After spending some time on the riverbank, I found a different way up to the entry point of the bridge. It was manned by a couple of guys, probably from the BSF. The locals were passing through but the guards were suspicious of me. They started asking too many questions and were not interested in allowing me to even take a couple of steps towards the bridge. On hindsight, I did the right thing to walk down to the bank and click the bridge from under it. If they had seen me earlier, I would have returned with no photographs.
Anyway, I started my return journey soon. I wanted to spend some time in Askot, so I got into another car, this time without any other species, and quickly reached Askot but disappointment was waiting for me here. This place was looking excellent when I passed through earlier in the morning with a lot of peaks clearly visible on the horizon. However, now I could not see anything. Some sort of haze had developed and there was no peaks were visible although it was a sunny day!
For the uninitiated, Askot does have a colourful history. It even has a local royal family and it used to find itself sandwiched between the powers of Kumaon and Nepal in the middle ages. As of now, it is a reasonably big place, bigger than a village but not exactly a town. The Askot Musk Deer Sanctuary is supposed to be nearby according to the map. However, I could not see any signage or found any information regarding that. As a matter of fact, this area is yet to wake up to the prospects of tourism. I did not notice any places to stay here either although it has a lot of potential considering the setting.
I walked around the village for a while and noticed a signboard of a local homestay. There was a phone number too. I called and they quoted INR 2000 for a night although I could not figure out the location. Anyway, it was too expensive for my means and so I came back to the main road, got another shared car coming from Dharchula, and returned to Pithoragarh.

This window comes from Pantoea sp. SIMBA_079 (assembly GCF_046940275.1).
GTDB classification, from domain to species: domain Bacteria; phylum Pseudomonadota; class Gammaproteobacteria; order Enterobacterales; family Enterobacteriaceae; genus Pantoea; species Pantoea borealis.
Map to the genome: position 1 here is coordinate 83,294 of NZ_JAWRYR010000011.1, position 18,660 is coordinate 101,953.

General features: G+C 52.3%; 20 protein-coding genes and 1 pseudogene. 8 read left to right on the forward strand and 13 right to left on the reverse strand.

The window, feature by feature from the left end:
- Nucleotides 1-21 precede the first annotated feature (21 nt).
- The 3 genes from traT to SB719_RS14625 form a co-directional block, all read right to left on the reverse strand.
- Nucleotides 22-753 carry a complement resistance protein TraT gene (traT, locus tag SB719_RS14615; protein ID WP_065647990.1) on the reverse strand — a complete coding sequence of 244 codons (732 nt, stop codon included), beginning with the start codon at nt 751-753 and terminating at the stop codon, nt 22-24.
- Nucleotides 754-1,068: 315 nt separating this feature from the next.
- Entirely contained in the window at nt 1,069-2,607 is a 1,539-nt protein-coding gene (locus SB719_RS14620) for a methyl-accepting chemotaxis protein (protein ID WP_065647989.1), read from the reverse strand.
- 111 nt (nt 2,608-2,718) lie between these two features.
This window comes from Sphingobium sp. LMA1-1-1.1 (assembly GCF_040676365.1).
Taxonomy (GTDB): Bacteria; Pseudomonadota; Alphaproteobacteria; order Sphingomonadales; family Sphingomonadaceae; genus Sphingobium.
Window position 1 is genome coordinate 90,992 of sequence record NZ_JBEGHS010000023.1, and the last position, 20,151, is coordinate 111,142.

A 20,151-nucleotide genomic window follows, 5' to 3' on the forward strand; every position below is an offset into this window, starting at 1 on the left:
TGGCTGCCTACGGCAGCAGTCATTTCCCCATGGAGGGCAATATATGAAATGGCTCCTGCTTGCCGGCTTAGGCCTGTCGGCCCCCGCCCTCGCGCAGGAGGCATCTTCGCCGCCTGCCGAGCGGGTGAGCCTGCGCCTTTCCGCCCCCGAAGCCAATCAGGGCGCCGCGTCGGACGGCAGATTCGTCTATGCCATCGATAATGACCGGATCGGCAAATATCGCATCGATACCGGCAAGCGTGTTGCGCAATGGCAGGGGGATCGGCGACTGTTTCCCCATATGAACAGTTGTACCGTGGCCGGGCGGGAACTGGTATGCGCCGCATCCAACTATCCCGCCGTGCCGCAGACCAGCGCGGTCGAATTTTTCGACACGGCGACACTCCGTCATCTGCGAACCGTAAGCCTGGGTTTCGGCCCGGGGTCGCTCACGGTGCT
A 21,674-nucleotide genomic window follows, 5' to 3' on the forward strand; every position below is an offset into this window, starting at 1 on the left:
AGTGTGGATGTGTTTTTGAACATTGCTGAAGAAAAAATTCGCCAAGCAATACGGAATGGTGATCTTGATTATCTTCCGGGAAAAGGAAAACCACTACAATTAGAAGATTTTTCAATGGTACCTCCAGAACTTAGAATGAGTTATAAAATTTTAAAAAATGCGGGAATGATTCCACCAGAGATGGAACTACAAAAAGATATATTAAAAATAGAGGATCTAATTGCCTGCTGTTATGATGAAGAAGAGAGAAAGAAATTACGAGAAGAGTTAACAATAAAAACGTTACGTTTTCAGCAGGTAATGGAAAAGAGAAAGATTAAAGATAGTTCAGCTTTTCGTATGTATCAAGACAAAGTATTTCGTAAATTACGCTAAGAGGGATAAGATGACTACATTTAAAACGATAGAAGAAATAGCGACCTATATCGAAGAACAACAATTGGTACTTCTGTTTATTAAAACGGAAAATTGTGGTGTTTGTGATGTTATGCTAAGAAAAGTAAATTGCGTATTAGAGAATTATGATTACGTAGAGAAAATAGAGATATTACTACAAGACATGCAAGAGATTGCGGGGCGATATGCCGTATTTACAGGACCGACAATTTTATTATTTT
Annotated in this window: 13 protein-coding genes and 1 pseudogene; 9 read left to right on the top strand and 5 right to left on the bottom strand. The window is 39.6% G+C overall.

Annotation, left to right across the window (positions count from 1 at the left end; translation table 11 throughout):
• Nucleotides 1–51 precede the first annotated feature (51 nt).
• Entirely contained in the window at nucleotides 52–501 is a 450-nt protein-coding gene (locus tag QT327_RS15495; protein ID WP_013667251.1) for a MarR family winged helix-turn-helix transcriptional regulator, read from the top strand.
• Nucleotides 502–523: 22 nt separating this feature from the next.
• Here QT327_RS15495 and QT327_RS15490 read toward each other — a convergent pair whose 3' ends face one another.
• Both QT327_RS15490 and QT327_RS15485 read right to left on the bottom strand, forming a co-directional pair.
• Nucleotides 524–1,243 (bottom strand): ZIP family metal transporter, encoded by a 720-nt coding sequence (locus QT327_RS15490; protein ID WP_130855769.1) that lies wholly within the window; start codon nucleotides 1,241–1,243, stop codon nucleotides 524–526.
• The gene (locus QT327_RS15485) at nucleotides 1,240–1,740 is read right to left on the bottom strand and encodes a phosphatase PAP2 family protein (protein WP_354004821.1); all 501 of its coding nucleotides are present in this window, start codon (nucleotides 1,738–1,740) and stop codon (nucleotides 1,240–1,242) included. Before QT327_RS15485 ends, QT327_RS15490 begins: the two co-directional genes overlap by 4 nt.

On hindsight, it was not an ideal trip. I managed to get a basic idea of the route and the places. One can get some excellent views here but only if the weather permits. However, there were some pleasant surprises waiting in Pithoragarh. I’ll return with them in the next post.
How to reach Askote, Jauljibi and Dharchula?
You get Dharchula Bound shared cars from Pithoragarh. They are on the same route, will come one after one.
Where to stay in Askote, Jauljibi and Dharchula?
I did not stay but I found one homestay in Askote as mentioned before. Jauljibi did not seem like a place to stay. Dharchula has more hotels but generally, it is only visited if you are planning for the Panchachuli trek or Kailash Mansarovar Yatra.
5 thoughts on “Jauljibi and Askot: 12 Angry Men, One Morose Goat”
I was feeling terrible for it but there was no other option. I don’t click selfies as a matter of principle but I tried to click a half one to make it feel better.कोई बात नहीं , कभी कभी ऐसा होता है 🙂
The best pic in the post is your half selfie! 🙂
Wonder when our country will wake up to the treasures of tourism..
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Transport is the main reason I keep avoiding traveling to Uttarakhand.
Ironically, it is the lack of infra that ensures these regions retain some sort of semblance to virginical , unspoilt natural spkendour. The day those trains, expressways, ropeways appear.. it will mean the demise of the innocence of these places, you know like Simla and Manali. Wish to God that the these remain the path less traveled, and they remain the uncut gems for our future travellors to explore & savour.